Thursday, May 4, 2017

OnStar!


By Doyne Phillips, Managing Editor for Southern Writers Magazine


I have no doubt that OnStar services not only empower you but keep you safe, but a recent encounter that a customer shared with me was more than a concern. A long-time customer had locked their keys in the trunk of their car. They quickly called the OnStar service, which they have faithfully used for years and had been truly satisfied with, to have their doors unlocked. After being told, "Don't touch your car, it would be only 8 to 10 minutes," they patiently waited for the locks to click open. It never happened. 

OnStar called back and said the system had not been updated so the operation did not perform as had been expected. The truth was the update had been done only a month earlier and it should have work as was explained to the OnStar person on the phone. The OnStar CSR came back and said that it needed to be reset and asked the customer to get in the car and press the OnStar button so it could do so. There was silence… The customer soon realized the CSR was serious and had not given any thought as to why the customer had called in the first place which was their keys were locked in the trunk and they couldn't get in the car.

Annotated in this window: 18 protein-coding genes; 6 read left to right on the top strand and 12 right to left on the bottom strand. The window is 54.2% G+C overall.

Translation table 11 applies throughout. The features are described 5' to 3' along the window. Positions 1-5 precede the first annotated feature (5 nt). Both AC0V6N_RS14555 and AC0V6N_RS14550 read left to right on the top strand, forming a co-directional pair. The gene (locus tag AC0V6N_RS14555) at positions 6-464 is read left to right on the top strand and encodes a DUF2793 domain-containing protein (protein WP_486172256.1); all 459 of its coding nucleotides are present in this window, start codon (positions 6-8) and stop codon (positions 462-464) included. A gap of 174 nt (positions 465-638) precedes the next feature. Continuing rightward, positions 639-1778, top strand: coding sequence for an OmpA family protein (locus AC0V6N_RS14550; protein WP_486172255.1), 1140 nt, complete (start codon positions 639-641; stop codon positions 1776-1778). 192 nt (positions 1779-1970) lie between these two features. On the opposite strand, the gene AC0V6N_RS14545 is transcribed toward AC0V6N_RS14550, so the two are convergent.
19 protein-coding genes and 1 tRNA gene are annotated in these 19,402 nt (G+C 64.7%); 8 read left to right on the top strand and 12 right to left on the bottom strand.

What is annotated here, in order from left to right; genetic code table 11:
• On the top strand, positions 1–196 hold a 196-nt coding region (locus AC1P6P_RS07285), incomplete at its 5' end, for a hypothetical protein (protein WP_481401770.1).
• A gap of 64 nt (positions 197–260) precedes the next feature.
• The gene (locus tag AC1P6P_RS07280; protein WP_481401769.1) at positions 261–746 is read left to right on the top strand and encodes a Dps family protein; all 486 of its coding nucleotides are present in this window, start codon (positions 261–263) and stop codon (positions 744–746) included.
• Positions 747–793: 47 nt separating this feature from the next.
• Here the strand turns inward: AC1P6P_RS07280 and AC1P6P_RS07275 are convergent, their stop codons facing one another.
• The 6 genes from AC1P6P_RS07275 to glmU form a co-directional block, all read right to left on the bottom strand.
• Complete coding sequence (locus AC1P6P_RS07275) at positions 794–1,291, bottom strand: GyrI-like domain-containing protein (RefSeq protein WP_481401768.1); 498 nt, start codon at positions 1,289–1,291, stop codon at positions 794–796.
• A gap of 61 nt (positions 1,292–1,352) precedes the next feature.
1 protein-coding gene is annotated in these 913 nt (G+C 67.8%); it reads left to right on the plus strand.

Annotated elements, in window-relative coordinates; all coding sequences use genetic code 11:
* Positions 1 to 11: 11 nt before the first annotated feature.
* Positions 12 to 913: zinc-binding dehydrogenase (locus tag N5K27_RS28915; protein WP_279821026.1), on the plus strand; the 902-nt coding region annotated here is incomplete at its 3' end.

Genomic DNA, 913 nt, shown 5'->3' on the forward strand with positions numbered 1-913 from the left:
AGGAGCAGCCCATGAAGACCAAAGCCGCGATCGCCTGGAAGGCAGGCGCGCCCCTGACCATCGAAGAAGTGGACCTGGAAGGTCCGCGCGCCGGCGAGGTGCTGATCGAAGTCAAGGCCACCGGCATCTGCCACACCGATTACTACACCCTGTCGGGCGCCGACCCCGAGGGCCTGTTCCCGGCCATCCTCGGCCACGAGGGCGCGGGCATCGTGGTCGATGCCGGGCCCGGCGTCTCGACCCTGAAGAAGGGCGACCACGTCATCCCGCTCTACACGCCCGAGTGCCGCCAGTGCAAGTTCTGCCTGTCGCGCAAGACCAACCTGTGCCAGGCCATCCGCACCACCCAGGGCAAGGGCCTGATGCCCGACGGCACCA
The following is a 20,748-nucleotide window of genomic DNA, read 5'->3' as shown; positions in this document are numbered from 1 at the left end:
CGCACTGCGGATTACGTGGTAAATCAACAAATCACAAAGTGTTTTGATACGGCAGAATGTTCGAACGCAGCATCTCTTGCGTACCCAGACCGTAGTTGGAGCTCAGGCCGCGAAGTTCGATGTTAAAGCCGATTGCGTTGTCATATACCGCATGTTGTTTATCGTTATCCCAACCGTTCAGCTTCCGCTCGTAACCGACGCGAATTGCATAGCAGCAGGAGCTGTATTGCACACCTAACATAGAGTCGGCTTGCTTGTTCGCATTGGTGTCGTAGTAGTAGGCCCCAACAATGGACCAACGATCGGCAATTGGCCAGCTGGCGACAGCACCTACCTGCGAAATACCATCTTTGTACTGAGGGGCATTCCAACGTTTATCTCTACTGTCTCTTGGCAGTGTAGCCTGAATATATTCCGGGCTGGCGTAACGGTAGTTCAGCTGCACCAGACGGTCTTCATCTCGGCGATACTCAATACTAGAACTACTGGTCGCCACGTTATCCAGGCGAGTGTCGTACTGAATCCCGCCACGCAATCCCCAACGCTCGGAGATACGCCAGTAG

Even the greatest of systems has to figure in human error. Extensive training, mental focus and problem solving may not come when following a script when a customer calls. No doubt the CSR bounced from one problem solving page for unlocking the car by remote to another that was for resetting the system. Each problem on its own was easily handled. But apparently the author of the manual had yet to connect the two should one precede the other and prevent the other from happening. This is a novel idea that was yet to be thought of.

Believe it or not we as writers sometimes fall into the same pattern. We have events lined up in our story but may fail to think about the order in which they occur. Not that we may have them in the wrong order but a different order may cause an event which is more interesting, dangerous or memorable. As memorable as the OnStar customer's event was due to the order of resetting the system it was not a pleasant memory.

Once your story is complete ask yourself is there anything I could do to make this series of events, if placed in a different order, more impactive on the story. Think how uneventful this OnStar encounter would have been if the doors had unlocked, the key was retrieved and the customer drove away, only later to reset the system as suggested. Not much of a story here.
           


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